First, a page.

- Install an aftermarket tachometer. Consider installing an aftermarket tachometer gauge if your ATV does not come with a factory tachometer (the instrument that reads RPM). The meter connects to the ignition and coil to read the current real-time RPM. Note that this is a job that requires mechanical skills slightly above average.
- Determine proper idle speed by ear. However, not as accurate as a tachometer, this method will work just fine most of the time. With some experience, you’ll be able to tell by just listening carefully if the idle sounds a bit off.
Step 4: Turning the idle screw to adjust the idle
Adjust the idle by turning the idle screw in or out depending on whether you’re looking to raise or lower the idle:
- Turning the idle screw in (clockwise) increases the idle RPM (higher).
- Turning the idle screw out (counterclockwise) decreases the idle RPM (lower).
If your ATV has a tachometer, turn the screw slowly until the gauge displays the correct RPM specified by the manufacturer.
If you’re adjusting by ear, turn the screw slowly clockwise until you begin hearing signs of engine stalling, such as popping or stuttering. As soon as these symptoms occur, turn the idle adjustment screw half a turn clockwise to increase the RPM slightly. The engine should now be idling smoothly with no signs of stopping.
Adjusting the Idle on an ATV With a Throttle Cable
This is how you adjust the idle on an ATV with an adjustable throttle cable. The same steps apply whether the ATV is carbureted or fuel injected.
Step 1: Bring the ATV to operating temperature
Any time you’re making adjustments that affect idling, you need to ensure the engine is at operating temperature for the best results. Please refer to step 1 above.
Step 2: Locate the throttle cable adjuster
Older ATVs, budget-friendly models, and most youth ATVs use a mechanical steel cable to transfer movement from the thumb throttle and down to the carburetor. The cable should move freely inside a protective sleeve that s held in place at both ends.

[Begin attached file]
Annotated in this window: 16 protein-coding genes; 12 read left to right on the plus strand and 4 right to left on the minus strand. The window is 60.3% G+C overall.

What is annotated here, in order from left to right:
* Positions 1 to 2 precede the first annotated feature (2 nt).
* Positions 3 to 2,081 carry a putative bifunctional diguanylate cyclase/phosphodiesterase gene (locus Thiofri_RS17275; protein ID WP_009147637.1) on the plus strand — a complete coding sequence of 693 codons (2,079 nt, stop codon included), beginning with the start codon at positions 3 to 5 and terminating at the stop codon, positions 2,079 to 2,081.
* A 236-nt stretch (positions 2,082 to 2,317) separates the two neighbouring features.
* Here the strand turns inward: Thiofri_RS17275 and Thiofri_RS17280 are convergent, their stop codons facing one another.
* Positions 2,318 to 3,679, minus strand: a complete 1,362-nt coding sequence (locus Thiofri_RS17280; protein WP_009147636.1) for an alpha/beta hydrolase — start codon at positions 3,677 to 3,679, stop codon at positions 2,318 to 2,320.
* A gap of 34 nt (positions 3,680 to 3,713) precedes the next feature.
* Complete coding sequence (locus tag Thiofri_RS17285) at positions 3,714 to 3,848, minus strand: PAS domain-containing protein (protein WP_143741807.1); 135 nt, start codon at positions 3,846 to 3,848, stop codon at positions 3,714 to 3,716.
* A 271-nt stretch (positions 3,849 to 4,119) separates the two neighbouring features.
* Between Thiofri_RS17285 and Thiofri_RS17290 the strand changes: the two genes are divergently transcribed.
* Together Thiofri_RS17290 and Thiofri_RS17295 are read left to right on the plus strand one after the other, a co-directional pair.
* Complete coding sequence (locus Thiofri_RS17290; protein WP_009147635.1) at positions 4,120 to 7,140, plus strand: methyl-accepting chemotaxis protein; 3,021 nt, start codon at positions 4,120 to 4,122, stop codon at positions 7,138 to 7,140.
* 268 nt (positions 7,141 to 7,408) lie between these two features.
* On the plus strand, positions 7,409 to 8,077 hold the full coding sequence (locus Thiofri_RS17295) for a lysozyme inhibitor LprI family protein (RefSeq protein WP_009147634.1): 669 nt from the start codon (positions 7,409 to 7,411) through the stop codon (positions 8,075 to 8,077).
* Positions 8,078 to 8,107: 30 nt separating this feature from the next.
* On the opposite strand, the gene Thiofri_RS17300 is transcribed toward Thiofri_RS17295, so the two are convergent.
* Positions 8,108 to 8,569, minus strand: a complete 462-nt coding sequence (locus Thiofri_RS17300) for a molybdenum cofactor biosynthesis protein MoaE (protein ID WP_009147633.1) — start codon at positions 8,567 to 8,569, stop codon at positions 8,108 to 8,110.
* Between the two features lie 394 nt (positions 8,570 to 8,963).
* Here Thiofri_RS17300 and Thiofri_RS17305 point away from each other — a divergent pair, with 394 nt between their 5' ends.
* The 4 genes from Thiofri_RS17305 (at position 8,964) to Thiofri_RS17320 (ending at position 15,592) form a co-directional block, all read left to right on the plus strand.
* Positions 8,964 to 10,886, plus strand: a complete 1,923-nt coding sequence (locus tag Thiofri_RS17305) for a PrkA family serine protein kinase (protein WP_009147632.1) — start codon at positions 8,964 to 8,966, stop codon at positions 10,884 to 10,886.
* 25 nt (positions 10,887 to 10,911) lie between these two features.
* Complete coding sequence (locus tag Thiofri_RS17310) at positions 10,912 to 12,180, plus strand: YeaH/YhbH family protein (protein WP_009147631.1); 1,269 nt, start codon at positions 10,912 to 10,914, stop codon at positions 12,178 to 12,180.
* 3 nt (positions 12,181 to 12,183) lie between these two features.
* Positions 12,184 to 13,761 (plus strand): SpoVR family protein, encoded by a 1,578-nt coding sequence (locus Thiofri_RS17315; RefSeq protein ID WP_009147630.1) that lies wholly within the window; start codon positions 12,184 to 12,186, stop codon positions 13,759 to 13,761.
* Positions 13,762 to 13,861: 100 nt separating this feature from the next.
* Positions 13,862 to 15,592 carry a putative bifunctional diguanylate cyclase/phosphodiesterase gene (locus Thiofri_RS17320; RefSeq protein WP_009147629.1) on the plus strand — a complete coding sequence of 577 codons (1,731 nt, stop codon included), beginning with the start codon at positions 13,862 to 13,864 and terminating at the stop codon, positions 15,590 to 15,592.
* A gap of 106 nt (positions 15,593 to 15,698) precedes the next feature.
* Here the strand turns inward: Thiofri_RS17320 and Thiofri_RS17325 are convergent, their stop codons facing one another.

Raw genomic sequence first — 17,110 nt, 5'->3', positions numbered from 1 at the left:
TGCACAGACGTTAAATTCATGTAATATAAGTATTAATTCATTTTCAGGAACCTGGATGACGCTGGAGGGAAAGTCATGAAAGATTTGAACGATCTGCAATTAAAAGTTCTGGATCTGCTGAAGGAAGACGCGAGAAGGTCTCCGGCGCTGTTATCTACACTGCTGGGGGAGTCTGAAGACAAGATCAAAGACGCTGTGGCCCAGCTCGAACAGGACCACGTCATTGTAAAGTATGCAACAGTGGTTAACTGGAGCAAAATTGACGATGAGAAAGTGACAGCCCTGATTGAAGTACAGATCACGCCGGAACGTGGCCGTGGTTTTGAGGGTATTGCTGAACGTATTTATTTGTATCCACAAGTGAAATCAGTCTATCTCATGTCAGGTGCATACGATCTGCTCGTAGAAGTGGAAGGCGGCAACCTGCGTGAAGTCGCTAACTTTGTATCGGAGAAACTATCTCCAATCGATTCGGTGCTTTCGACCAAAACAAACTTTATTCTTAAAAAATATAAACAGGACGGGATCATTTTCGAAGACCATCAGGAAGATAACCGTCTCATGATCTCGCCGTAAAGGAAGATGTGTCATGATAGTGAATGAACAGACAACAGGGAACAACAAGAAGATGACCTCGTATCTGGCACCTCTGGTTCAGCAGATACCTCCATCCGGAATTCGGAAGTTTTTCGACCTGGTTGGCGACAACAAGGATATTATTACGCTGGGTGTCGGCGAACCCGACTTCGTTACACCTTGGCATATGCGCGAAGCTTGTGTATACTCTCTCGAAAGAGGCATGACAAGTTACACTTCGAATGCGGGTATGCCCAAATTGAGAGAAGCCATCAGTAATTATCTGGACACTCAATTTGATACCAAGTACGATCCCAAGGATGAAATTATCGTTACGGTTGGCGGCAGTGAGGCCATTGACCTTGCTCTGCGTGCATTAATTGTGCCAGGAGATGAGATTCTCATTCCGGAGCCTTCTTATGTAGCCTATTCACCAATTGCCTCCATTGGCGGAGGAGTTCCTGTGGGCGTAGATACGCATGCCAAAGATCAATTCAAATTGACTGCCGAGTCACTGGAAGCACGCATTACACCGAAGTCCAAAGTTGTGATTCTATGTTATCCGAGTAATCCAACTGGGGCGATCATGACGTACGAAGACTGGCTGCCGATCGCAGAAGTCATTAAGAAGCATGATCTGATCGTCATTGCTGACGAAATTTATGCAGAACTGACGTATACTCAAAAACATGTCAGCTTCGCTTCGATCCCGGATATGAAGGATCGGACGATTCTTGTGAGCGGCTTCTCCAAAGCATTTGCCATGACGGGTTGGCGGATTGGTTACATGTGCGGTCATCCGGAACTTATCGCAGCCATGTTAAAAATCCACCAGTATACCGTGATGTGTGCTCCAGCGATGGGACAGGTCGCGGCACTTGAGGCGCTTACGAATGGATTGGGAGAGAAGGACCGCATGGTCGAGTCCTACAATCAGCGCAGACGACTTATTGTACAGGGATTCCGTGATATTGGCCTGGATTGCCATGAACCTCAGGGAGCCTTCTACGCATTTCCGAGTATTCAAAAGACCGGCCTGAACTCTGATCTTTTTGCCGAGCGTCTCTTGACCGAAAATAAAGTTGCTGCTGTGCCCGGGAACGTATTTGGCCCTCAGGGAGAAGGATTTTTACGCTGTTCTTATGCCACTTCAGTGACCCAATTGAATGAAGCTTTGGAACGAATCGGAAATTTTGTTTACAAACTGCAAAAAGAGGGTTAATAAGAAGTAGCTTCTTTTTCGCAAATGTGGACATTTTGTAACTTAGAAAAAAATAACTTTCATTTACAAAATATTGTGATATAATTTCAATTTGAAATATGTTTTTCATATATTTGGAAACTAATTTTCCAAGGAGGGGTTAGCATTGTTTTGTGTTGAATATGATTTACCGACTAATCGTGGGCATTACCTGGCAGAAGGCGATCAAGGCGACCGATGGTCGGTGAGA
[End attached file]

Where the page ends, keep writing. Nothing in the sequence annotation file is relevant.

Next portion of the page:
You’ll find an adjustment mechanism at either end of the throttle cable assembly. When adjusted, it will affect the bike’s idle.
On most ATVs with a throttle cable, the adjuster is located up by the thumb throttle, usually covered by a rubber grommet.
Step 3: Pull back the protective rubber grommet
Pull back the rubber grommet by hand to reveal the adjustment mechanism. You may need to use a screwdriver to pry the rubber back in some cases.
Step 4: Loosen the locking nut
A locking nut, also called a jam-nut, secures the adjustment screw. When tightened, this nut prevents the adjustment screw from unwanted movement.
Usually, the locking nut can be loosened by hand. Alternatively, you need to use the correct size wrench to get it loose.
Bring the locking nut a few rounds of thread back to allow free movement in the locking nut.
Step 5: Make the required adjustments to the adjustment screw
Just as when adjusting the idle by making adjustments directly to the idle screw located on the carburetor, you need to know whether the idle is too low or too high and when it’s adjusted properly.
Please refer to step 3 above to learn how to read the bike’s RPM.
Adjusting the idle up or down is done by turning the adjustment screw or sleeve clockwise or anti-clockwise.
- Turn the adjustment screw clockwise or up to increase the engine idle speed.
- Turn the adjustment screw anti-clockwise or down to decrease the engine idle speed.
Keep turning the screw until you reach the desired engine idle speed.
Step 6: Fasten the locking nut and reinstall the rubber grommet
Now that your idle is appropriately adjusted, you need to ensure the adjustment screw stays in place by tightening the locking nut back up.
Grab the adjustment screw with one hand and keep it from moving as you tighten the locking nut firmly with your other hand.
Adjusting the Idle on a Fuel-Injected ATV
The idle on a fuel-injected ATV is set by the ECU module, automatically adjusting the fuel-air mixture. Unless you get an- aftermarket tuner box, there is no way of making adjustments to the idle.
Please note that manipulating the ECU with a tuner requires special mechanical knowledge and experience and is something you shouldn’t attempt unless you know what you are doing.
When the idle is not right on a fuel-injected ATV, most of the time, the problem is caused by a mechanical issue, as listed initially in this post.
Which Way Do You Turn the Idle Screw on an ATV?
When adjusting the idle on an ATV, the idle screw should be turned clockwise (in) to increase engine idle speed or anti-clockwise (out) to decrease engine idle speed.
Related: ATV Won’t Stay Running or Won’t Idle